“How could anybody in a million years not believe that a woman could become president of the United States? And let me be very clear. If any of the women on this stage or any of the men on this stage win the nomination-I hope that’s not the case, I hope it’s me,” he said eliciting laughter. “But if they do, I will do everything in my power to make sure that they are elected in order to defeat the most dangerous president in the history of our country.”

A highlight of the night occurred after the debate. In a candid moment as the candidates were exiting the stage, Warren and Sanders had a brief and visibly tense interaction. Warren didn’t shake Sanders’ hand, which he extended to her. Then, in a conversation that lasted seconds, Sanders pointed back and forth between her and himself and gave a dismissive hand gesture as he walked off. 

In the following days, CNN uncovered audio of the candidates remarks to each other.

Warren essentially accused Sanders of calling her “a liar on national TV.” Sanders in return accused her of calling him a liar. He expressed wanting to table the conversation for another time. “Anytime,” Warren said in response.


Buttigieg had a surge in his campaign during the fall, climbing to the top of polls in early voting states of Iowa and New Hampshire. However, more recently the race appears to be anyone’s game between him, Biden, Warren and Sanders.

A Des Moines Register/CNN poll released Friday showed Sanders in the lead at 20 percent with Warren at 17 percent, Buttigieg at 16 percent and Biden at 15 percent in Iowa.

On Monday, a newly released Monmouth University poll showed Biden leading in Iowa at 24 percent, Sanders at 18 percent, Buttigieg at 17 percent and Warren at 15 percent.

Buttigieg missed his chance to once again propel a surge, as he flew under the radar for a sizable portion of the debate and didn’t have a standout moment like his “purity test” retort to Warren’s “wine cave” scrutiny from the previous debate.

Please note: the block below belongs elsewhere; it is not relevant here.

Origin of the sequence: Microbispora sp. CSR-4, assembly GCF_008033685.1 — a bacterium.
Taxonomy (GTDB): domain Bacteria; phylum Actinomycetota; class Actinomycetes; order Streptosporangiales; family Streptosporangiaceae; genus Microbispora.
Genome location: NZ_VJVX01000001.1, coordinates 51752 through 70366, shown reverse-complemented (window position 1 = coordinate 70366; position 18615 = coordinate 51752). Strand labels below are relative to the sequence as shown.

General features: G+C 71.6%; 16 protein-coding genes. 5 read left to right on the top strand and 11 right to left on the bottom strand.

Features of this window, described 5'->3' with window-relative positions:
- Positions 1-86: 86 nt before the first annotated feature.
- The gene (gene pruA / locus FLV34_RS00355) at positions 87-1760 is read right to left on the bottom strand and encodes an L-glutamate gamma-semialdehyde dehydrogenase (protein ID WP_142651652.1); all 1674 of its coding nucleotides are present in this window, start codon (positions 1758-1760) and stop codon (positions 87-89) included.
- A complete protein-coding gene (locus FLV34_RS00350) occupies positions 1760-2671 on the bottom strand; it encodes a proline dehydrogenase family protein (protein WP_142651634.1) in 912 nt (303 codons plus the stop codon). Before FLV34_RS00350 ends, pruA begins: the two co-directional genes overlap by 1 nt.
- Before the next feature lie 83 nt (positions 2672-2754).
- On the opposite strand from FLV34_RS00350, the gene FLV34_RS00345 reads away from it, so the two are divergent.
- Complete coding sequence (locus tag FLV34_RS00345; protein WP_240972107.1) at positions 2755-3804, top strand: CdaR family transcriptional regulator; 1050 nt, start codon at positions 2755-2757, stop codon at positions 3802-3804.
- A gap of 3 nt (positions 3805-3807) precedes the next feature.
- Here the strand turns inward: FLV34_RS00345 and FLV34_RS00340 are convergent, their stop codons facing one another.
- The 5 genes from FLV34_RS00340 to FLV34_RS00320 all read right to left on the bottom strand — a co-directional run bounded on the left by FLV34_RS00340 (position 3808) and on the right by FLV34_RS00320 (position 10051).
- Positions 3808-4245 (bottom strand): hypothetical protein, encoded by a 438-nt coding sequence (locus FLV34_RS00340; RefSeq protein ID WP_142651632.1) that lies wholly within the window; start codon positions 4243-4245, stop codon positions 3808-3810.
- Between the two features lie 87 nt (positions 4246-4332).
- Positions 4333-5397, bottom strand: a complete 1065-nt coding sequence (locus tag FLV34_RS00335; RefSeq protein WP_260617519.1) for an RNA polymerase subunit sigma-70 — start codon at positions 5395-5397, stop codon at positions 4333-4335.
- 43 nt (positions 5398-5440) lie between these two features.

While businessman Tom Steyer and Klobuchar qualified for the stage, it’s not likely (strictly going by the polling data) for them to win Iowa. Steyer had the least amount of speaking time according to data from CNN


However, Klobuchar once again had a strong debate performance with the third most speaking time over front-runners Biden and Buttigieg.

She also benefited from the smallest debate lineup this season, standing out more and bolstering her platform as a Midwestern candidate in the rural state of Iowa, while boasting her winning record and electability along with Warren.

As mentioned, Warren shined when it came to tackle sexism in politics. She also had the most speaking time, CNN reported.

Biden got to emphasize his federal executive experience at a time when foreign policy is heavily on the minds of Americans and the rest of the world. Despite having a reputation as a “gaffe machine,” the former vice president was mostly articulate. He spoke on how he’d handle international relations and policy-whether his strategy is correct, he still spoke in detail and confidence giving the impression he knows what he’s doing.

Sanders at every debate so far, including this one, elicited laughter from the audience. He spoke strongly with passion and energy once again defying his age. Plus, the Intercept reported that Sanders had a successful night of fundraising.

“A staffer for the Sanders campaign said it had its best fundraising hour of any debate thus far, with more than 15,000 contributions,” the article stated. “The campaign said the donations, which totaled $1.7 million by the end of the night, accounted for 43 percent of all money raised on the Democratic fundraising site Act Blue during that period of time.”

The debate was hosted by CNN and the Des Moines Register. The Iowa caucus will take place Feb. 3. The California primary, as part of Super Tuesday, will take place March 3.